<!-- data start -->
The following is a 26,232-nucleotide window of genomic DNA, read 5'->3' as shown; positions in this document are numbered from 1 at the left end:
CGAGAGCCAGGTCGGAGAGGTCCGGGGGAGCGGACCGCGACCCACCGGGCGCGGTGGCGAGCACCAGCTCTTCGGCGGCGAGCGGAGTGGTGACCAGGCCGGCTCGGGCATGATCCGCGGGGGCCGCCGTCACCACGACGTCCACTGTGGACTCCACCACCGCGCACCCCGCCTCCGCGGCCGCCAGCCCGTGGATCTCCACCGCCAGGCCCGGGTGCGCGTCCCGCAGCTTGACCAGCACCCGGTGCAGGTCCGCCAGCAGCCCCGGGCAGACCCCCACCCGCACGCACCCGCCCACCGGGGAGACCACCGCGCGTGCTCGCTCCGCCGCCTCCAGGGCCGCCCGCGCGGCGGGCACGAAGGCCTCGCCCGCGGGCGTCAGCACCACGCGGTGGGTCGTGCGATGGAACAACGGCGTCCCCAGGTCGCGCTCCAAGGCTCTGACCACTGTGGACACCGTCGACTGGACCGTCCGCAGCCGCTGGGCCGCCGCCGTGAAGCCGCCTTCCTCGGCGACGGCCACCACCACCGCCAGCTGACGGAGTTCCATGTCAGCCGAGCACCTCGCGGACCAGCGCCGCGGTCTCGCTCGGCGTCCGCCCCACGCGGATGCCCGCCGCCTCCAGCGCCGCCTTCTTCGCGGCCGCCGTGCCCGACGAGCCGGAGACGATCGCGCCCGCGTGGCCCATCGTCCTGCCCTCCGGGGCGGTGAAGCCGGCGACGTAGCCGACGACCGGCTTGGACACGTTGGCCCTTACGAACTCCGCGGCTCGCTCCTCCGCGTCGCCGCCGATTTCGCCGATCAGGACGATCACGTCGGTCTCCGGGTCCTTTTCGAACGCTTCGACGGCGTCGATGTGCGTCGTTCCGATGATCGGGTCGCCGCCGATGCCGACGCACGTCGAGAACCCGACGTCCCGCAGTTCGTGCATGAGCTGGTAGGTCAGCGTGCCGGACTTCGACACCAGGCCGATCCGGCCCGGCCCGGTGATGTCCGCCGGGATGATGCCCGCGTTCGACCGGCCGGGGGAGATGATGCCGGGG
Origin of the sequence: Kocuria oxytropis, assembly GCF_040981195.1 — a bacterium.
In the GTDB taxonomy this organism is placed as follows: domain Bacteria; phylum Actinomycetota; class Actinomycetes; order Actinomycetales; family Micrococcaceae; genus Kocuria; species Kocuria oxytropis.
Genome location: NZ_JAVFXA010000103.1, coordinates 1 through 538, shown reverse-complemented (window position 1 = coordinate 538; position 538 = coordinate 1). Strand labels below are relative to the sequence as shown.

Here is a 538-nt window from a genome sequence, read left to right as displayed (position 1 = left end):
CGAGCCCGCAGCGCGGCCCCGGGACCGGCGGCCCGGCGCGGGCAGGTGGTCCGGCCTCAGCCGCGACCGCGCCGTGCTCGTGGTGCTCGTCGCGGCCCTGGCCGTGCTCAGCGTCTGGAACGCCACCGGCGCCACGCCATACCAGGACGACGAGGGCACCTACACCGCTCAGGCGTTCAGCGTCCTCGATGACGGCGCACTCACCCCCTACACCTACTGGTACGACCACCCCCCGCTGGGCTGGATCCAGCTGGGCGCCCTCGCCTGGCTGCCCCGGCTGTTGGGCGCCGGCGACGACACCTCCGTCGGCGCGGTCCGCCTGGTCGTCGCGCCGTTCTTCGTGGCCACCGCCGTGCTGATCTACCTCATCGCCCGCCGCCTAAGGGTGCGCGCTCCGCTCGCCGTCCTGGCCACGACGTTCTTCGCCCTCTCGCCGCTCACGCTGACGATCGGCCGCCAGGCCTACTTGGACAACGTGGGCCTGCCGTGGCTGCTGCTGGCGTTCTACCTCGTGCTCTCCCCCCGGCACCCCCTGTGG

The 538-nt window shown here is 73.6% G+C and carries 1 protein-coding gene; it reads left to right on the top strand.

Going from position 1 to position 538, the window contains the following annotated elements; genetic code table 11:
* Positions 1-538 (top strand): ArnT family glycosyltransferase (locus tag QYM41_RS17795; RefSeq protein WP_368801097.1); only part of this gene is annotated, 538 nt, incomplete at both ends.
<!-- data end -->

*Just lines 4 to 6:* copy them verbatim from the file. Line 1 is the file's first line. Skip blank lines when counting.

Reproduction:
In the GTDB taxonomy this organism is placed as follows: domain Bacteria; phylum Actinomycetota; class Actinomycetes; order Actinomycetales; family Micrococcaceae; genus Kocuria; species Kocuria oxytropis.
Genome location: NZ_JAVFXA010000103.1, coordinates 1 through 538, shown reverse-complemented (window position 1 = coordinate 538; position 538 = coordinate 1). Strand labels below are relative to the sequence as shown.

Here is a 538-nt window from a genome sequence, read left to right as displayed (position 1 = left end):